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hauptjm posted 01-31-2001 03:08 PM ET (US)   Profile for hauptjm  
Raytheon Recreational Division sold to European venture capital firm today for $108 million.

OMC was in bed with Volkswagen for engine development. Seems Ficht GmbH & Co. KG licenses out its technology to both companies. Makes you wonder if this was/is the 4 stroke technology everyone thought OMC wasn't working on!! I found it real hard to believe a company that had 30% of the outboard market wasn't working on something that was being mandated by big brother in just a few years. No matter how poorly Soros and the rest ran the company, something was rotten with the speculation that there wasn't some kind of development.

jimh posted 01-31-2001 07:42 PM ET (US)     Profile for jimh  Send Email to jimh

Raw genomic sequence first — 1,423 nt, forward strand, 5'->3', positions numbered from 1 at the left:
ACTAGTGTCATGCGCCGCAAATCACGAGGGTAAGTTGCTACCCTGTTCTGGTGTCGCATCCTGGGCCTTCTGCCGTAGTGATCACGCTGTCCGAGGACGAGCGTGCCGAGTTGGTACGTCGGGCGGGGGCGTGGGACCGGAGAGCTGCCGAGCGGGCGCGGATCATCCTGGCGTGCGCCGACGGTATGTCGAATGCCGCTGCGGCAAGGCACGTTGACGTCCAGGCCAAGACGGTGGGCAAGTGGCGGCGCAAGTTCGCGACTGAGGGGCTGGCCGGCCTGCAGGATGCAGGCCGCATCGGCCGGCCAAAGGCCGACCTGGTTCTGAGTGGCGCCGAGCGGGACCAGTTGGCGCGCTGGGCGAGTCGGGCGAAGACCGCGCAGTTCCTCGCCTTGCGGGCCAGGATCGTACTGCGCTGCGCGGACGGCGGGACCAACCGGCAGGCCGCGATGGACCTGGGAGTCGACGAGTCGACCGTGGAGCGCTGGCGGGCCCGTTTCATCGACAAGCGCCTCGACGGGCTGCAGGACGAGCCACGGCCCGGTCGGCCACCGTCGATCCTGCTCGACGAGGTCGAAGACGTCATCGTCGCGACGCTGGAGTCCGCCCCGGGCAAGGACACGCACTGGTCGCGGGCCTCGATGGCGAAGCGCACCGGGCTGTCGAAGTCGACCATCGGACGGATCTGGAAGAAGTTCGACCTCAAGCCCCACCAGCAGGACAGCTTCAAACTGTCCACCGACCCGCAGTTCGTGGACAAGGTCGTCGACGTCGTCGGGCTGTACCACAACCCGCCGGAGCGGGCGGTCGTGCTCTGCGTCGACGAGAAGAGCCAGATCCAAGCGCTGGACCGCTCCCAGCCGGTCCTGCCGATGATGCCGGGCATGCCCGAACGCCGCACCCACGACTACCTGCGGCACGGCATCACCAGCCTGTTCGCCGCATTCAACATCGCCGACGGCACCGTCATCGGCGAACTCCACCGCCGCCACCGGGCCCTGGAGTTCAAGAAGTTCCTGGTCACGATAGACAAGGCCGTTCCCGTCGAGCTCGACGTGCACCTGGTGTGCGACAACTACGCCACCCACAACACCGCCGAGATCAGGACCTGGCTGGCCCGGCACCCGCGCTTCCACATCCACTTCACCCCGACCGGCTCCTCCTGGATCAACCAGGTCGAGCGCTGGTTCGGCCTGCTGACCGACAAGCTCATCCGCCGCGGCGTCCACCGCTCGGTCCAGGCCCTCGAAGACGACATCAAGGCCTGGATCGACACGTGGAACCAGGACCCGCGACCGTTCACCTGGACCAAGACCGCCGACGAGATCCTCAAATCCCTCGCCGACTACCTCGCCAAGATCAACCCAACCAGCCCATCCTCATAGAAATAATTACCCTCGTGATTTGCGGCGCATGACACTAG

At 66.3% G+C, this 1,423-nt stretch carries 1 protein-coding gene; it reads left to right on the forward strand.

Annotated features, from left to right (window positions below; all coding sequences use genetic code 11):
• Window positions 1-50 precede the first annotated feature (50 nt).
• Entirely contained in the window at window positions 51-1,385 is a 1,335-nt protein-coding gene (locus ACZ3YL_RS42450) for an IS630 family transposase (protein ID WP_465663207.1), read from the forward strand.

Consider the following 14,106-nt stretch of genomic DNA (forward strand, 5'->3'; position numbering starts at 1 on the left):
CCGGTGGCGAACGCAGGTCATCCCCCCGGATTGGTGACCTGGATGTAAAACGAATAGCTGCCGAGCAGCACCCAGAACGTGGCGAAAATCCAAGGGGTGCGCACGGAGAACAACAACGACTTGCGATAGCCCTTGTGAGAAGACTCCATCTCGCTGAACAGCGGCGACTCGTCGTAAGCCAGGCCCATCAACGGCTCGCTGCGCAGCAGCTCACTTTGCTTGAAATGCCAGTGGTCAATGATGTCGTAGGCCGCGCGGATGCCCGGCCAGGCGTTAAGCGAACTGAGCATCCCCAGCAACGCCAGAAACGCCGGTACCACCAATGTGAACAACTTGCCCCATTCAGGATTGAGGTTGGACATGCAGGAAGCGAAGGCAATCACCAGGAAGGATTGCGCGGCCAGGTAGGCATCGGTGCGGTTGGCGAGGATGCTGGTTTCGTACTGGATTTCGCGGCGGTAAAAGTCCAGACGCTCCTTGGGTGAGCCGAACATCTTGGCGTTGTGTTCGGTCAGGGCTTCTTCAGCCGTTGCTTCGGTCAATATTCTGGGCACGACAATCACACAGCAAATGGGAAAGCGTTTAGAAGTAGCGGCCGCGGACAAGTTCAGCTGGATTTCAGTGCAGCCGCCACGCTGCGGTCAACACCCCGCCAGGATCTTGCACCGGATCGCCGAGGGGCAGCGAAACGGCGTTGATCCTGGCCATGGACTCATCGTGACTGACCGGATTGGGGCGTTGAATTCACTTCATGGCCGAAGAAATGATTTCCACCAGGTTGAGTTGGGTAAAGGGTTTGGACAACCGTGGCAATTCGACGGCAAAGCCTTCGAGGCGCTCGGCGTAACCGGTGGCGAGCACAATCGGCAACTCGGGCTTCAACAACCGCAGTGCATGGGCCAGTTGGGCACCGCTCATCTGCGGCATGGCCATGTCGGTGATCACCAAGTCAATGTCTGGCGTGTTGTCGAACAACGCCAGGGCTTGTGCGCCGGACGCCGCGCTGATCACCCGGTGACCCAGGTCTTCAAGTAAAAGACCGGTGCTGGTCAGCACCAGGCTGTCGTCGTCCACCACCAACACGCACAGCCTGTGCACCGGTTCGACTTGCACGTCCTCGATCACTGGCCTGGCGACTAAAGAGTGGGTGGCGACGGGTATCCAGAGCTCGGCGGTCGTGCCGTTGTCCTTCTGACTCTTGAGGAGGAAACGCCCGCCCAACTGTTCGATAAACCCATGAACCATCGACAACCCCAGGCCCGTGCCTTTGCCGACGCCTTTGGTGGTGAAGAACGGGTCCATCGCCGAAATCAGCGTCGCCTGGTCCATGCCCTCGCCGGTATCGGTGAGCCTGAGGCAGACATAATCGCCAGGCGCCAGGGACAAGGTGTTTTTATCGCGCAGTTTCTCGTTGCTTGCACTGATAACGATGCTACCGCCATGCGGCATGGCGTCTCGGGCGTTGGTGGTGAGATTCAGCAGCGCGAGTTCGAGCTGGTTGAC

What happened to the Bankrupcy bids? I thought they were due last Friday. Any news on this?
Dick E posted 01-31-2001 08:11 PM ET (US)     Profile for Dick E  Send Email to Dick E     
Jin H:

click on this link for dates

CDN posted 01-31-2001 08:12 PM ET (US)     Profile for CDN  Send Email to CDN     
Bids were due, but they are not opened and revealed by the Bankruptcy Court unitl Feb. 2. Final bids are due Feb. 5, with results approved or rejected by the Court on Feb. 8.

All kinds of rumors on the Internet. One thing is true; last week George Soros, the major OMC owner, was interveiwed by NPR on "Talk of the Nation". Responding to a listener's email about OMC, he said "the engines had problems that could not be fixed"; hence the bankruptcy filing. Lots of other reasons too, like end of a fiscal year (convenient), the local Waukegan Union rejected renegotiating the contract, and the existing contract was up Dec. 31, big slowdown in the economy, the fact that no engines were built between March and July, 2000, which is peak season, due to supply chain problems, lots of recalls on the Ficht Evinrudes, etc. Plus it turns out the Waukegan plant is an EPA Superfund site. Looks like he got tired of pumping money in.